Gov. Chris Christie’s signing of the Internet gambling bill Tuesday has initiated a race over which state will be the first to have a fully functioning online wagering system.
“It went from a cold war to an all-out hot war overnight,” said Joe Brennan Jr. director of the Washington, D.C.-based Interactive Media Entertainment & Gaming Association who lobbied for New Jersey’s law. “You’re going to see Nevada and Delaware falling all over themselves to take a bet before New Jersey.”
New Jersey, which was the third state behind Nevada and Delaware to authorize Internet gambling, is requiring the gaming enforcement division to deliver regulations and develop a system that would go into effect as early as three months from now and no later than nine months.
That means casinos, which must go through a licensing process, could begin operating Internet wagering systems in Atlantic City as early as late May and no later than late November, according to the new law. That expedited timeframe makes New Jersey one of the most watched in the casino industry when it comes to Internet gambling.
“The gaming industry in the United States believes the future here is in New Jersey — there’s no doubt about it,” Division of Gaming Enforcement Director David Rebuck said. “We are under a lot of pressure to do this correctly.”
Officials have begun looking at Internet gambling regulations in other jurisdictions and pulling from them to develop a draft of New Jersey’s own set, he said.
“We are deep into our review of the regulation,” Rebuck said. “We are debating a number of issues on what we want our product to look like so when it’s offered for public review, we have done a thorough review.”
Nevada, which is one of the states New Jersey is looking toward for model regulations, has licensed a few companies to offer Internet poker and only last week revised laws to remove a final legislative obstacle standing in the way of its implementation. But the software and other systems of licensed operators remain in the testing stage and there is no deadline for completion, said A.G. Burnett, chairman of the Nevada Gaming Control Board.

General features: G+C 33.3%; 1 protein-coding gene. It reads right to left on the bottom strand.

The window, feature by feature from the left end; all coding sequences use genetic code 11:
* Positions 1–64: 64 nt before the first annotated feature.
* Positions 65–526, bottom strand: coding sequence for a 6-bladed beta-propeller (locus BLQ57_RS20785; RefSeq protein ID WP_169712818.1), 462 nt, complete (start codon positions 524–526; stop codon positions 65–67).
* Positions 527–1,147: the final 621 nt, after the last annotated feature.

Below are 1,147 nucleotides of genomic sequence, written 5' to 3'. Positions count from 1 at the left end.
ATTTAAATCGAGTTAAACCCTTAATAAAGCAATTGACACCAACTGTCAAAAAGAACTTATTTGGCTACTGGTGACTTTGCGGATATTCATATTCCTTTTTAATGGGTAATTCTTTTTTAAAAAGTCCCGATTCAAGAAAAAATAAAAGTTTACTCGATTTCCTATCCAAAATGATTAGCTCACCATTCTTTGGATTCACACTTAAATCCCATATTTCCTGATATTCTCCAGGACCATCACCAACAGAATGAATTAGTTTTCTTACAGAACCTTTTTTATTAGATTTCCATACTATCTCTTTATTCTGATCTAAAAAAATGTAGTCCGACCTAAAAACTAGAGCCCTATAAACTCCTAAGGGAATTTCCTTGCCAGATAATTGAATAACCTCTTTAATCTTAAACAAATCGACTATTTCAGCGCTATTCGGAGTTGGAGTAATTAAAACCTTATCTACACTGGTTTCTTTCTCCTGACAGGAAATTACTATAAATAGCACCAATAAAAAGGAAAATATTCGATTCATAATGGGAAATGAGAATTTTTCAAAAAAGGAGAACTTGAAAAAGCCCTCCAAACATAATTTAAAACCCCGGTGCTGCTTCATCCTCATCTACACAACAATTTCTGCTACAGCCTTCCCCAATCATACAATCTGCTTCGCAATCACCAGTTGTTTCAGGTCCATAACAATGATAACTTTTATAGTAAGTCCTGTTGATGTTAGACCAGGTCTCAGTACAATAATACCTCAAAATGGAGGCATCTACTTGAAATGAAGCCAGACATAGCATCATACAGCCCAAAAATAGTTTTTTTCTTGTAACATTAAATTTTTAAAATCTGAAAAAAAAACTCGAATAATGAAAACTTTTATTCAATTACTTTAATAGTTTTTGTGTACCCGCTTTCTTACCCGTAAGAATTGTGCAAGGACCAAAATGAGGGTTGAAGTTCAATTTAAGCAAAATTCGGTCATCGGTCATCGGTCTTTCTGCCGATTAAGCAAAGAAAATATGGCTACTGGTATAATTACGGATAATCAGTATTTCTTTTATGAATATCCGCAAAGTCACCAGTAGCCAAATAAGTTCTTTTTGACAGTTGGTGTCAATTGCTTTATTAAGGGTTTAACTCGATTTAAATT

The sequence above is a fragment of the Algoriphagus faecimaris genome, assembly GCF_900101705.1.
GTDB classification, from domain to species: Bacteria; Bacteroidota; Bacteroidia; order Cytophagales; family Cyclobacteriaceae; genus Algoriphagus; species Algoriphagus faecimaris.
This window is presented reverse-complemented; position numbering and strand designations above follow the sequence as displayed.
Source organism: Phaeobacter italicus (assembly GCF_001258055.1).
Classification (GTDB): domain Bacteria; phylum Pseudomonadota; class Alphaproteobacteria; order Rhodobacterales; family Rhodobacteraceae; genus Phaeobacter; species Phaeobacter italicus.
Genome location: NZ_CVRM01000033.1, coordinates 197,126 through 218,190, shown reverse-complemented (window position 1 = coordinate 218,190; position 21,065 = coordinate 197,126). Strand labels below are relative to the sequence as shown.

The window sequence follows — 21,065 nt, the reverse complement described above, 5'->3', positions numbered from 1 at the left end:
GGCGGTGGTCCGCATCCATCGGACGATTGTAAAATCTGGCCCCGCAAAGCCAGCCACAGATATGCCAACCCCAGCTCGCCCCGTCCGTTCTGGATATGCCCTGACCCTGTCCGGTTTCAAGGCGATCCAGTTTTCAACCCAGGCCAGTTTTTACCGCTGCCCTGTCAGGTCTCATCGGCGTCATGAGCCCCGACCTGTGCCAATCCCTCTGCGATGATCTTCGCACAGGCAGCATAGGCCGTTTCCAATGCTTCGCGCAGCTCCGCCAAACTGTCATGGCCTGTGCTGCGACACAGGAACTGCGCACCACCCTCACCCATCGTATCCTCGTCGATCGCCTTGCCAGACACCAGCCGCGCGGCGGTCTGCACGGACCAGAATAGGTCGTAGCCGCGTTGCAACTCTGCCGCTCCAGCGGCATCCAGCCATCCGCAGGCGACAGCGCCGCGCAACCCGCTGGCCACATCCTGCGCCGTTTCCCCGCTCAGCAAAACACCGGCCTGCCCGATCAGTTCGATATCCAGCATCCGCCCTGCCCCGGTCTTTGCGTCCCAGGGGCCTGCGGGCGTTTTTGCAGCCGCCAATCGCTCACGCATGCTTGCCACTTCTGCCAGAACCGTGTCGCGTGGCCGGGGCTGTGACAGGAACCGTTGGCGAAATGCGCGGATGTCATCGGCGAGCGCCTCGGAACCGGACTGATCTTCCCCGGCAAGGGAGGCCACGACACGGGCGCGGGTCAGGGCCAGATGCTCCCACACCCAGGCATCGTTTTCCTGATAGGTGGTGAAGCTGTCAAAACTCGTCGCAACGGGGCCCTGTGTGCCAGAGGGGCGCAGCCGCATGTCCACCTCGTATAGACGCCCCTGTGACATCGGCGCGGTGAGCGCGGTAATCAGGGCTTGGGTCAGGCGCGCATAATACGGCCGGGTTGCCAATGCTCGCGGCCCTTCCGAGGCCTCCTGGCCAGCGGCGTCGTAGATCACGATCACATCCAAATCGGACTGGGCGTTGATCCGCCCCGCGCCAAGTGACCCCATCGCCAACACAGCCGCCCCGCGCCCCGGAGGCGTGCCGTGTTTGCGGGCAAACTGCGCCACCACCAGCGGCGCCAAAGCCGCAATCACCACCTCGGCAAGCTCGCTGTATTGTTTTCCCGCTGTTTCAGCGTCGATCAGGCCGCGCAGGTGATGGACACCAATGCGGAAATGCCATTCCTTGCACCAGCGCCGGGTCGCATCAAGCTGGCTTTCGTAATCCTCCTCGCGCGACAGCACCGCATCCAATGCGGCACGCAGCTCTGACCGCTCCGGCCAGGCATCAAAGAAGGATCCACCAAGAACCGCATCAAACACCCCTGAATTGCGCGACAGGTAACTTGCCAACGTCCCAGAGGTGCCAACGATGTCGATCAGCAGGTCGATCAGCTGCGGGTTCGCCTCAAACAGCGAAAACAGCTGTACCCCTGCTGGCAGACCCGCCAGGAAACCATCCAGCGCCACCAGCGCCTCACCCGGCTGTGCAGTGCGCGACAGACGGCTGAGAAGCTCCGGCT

Meanwhile, officials in Delaware, which made it legal for its lottery system to offer Internet gambling last year, said in documents they want to begin offering the program to the public no later than Sept. 30.
Burnett said he could not speak to New Jersey’s process but that Nevada spent a year or longer conducting its investigations of companies interested in providing the Internet gambling technology to casinos.
“Anywhere from eight to 10 months is ... average,” Burnett said.
At the same time, the state has licensed some operators much quicker but due to various delays in paperwork and other reasons, the software remains in the testing stage.
Brennan said he believed some of the delay is attributable to companies being wary of moving too fast in Nevada because there aren’t enough people in the state interested in gambling at home. New Jersey is different because it is more densely populated and there is more money to be made, Brennan said.
But given the latest escalation by lawmakers of both states to enact laws, Nevada is likely to quicken its pace ahead of New Jersey, he said.
“It’s likely Nevada will get a couple of their operators up and running if only to show they are going to be market leaders,” Brennan said.
The stakes are high for states because many believe the fertile ground of gambling on the Internet may be the largest market into which Atlantic City can tap given that many Northeast states now offer casino gambling.
“Internet gaming is the biggest issue on the national gaming platform today,” Rebuck said. “I would say that I would be very surprised if any property in Atlantic City chose not to look at the business model for Internet gambling in New Jersey.”
While the law says online wagering must roll out before the end of the year, Gary Loveman, chairman and chief executive officer of Caesars Entertainment, owner of the Bally’s, Caesars, Harrah’s Resort and Showboat casinos in Atlantic City, told analysts during a conference call Monday he believes it will take between 18 months and two years.
Analysts Andrew Zarnett, of Deutsche Bank, and John Kempf, all of RBC Capital Markets, are also projecting 18 months to two years. Zarnett warned the entire process could be slowed down even more if there is a constitutional challenge to the law.
Some observers argued the state constitution should have been amended to allow for Internet gambling. However, a state constitutional scholar told lawmakers prior to the legislation’s passage that because Internet wagers would be taken by a server machine based in an Atlantic City casino, that conforms with existing constitutional provisions limiting gambling to only the city.
Chad Beynon, an analyst for Macquarie Capital, estimates Internet gambling will not begin until mid or late 2014. He noted that amount of time will be needed for casinos to set up the “online felt technology.”
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